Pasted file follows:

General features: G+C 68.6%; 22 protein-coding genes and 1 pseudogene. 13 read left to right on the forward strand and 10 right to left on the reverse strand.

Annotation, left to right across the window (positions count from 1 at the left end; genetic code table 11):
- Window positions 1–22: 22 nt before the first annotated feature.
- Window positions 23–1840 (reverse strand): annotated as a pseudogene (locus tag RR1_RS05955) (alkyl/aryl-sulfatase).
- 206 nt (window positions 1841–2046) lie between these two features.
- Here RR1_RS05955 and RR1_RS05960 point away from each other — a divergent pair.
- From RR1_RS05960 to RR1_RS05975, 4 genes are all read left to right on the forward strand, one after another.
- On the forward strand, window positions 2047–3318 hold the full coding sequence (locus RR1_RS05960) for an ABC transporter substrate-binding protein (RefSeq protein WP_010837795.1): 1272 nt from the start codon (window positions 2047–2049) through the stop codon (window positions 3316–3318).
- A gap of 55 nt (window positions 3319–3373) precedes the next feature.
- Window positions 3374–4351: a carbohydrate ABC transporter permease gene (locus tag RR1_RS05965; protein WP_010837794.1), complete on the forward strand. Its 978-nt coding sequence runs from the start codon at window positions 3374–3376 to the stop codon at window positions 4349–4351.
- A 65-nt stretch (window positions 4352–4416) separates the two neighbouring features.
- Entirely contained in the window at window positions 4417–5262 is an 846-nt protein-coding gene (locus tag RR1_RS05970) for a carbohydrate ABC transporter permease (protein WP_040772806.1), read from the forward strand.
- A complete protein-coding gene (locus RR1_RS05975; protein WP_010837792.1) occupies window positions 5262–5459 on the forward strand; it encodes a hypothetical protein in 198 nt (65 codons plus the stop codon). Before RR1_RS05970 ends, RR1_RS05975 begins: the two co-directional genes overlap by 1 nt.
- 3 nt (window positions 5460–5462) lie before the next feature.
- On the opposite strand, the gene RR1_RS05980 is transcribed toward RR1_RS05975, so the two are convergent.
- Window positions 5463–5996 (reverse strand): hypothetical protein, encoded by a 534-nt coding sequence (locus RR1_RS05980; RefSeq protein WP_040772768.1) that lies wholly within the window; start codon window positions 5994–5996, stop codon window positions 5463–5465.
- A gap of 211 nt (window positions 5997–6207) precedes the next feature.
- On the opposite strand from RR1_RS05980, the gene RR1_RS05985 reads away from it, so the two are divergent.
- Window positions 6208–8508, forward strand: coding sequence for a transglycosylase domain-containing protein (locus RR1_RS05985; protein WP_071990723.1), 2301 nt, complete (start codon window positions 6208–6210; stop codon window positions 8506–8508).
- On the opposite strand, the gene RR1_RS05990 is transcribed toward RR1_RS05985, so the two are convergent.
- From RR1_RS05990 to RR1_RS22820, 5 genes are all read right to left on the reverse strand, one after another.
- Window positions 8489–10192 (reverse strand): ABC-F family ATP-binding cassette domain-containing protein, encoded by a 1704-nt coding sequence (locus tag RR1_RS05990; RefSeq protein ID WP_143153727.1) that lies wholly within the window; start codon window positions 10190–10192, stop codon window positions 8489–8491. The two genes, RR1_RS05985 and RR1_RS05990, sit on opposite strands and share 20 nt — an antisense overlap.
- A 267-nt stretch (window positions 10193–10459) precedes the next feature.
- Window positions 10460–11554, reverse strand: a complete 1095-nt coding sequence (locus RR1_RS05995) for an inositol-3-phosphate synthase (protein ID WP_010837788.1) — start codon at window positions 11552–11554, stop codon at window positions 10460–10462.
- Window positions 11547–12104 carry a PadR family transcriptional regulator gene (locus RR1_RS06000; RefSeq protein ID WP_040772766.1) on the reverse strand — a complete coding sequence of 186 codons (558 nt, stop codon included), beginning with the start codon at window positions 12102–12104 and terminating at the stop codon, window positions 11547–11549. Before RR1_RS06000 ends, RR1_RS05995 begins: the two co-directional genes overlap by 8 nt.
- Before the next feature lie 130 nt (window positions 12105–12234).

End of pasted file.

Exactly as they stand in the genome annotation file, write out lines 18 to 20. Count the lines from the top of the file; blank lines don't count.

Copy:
- On the opposite strand from RR1_RS05980, the gene RR1_RS05985 reads away from it, so the two are divergent.
- Window positions 6208–8508, forward strand: coding sequence for a transglycosylase domain-containing protein (locus RR1_RS05985; protein WP_071990723.1), 2301 nt, complete (start codon window positions 6208–6210; stop codon window positions 8506–8508).
- On the opposite strand, the gene RR1_RS05990 is transcribed toward RR1_RS05985, so the two are convergent.